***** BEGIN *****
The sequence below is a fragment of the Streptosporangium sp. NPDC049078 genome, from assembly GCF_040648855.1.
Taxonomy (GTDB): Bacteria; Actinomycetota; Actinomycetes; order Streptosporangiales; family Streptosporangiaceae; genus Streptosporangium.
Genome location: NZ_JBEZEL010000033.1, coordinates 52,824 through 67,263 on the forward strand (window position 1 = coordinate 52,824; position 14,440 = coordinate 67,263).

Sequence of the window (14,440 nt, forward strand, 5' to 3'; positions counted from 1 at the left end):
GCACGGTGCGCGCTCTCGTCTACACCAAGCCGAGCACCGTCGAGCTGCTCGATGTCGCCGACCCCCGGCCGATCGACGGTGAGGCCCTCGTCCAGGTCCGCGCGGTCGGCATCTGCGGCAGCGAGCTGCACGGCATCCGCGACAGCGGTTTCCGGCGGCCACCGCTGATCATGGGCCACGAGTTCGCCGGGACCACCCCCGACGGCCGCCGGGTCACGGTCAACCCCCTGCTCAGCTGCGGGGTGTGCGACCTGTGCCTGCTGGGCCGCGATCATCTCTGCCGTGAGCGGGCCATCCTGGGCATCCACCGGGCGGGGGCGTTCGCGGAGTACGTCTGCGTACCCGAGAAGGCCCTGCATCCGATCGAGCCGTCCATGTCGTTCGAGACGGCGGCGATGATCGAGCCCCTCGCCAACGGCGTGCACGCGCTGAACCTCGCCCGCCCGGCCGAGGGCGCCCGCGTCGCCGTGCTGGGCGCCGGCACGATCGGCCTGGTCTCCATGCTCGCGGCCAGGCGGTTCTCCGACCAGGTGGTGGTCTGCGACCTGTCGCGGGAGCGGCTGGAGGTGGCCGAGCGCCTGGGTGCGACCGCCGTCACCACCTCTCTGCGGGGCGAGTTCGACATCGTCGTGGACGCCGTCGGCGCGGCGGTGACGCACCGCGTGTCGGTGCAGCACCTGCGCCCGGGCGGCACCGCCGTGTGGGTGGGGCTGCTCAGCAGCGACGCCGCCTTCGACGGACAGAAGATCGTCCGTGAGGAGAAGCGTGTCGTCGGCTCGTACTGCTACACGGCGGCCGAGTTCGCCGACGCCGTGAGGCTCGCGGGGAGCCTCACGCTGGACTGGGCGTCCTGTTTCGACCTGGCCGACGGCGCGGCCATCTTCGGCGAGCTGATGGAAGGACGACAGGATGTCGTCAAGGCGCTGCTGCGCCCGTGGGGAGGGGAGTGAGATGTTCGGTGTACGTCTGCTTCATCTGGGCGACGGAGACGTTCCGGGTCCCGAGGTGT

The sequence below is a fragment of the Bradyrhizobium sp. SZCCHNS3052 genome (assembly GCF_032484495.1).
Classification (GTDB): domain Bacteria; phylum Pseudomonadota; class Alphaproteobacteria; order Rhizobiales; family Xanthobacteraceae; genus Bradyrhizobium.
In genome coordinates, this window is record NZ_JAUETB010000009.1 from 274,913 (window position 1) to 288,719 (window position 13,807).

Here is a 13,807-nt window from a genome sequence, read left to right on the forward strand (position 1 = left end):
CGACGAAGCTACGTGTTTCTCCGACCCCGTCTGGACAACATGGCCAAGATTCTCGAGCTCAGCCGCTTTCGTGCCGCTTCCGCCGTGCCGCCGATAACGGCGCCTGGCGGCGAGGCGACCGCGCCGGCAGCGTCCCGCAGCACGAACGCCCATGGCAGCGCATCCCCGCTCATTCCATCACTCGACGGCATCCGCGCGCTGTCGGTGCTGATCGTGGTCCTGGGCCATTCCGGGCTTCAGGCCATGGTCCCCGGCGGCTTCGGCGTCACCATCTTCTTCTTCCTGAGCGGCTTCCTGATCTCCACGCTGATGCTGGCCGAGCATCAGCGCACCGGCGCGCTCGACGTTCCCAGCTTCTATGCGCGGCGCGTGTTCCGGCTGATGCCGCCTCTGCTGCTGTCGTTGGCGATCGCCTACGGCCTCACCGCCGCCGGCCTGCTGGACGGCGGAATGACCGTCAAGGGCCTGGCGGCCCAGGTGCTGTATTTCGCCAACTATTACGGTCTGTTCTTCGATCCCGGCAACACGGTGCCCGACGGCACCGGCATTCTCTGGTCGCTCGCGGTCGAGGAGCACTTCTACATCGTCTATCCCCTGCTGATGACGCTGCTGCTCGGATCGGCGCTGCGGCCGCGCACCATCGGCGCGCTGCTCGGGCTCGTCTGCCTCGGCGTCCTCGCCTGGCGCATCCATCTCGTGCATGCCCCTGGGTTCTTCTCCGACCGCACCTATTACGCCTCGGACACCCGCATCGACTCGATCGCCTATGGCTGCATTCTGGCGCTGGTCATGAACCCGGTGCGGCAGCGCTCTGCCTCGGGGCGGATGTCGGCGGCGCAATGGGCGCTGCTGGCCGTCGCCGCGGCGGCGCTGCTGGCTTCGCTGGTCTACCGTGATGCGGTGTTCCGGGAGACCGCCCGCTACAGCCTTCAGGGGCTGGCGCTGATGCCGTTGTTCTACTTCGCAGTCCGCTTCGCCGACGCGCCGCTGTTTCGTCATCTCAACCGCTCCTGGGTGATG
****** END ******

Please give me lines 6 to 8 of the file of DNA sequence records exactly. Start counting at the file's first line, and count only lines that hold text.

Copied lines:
The sequence below is a fragment of the Bradyrhizobium sp. SZCCHNS3052 genome (assembly GCF_032484495.1).
Classification (GTDB): domain Bacteria; phylum Pseudomonadota; class Alphaproteobacteria; order Rhizobiales; family Xanthobacteraceae; genus Bradyrhizobium.
In genome coordinates, this window is record NZ_JAUETB010000009.1 from 274,913 (window position 1) to 288,719 (window position 13,807).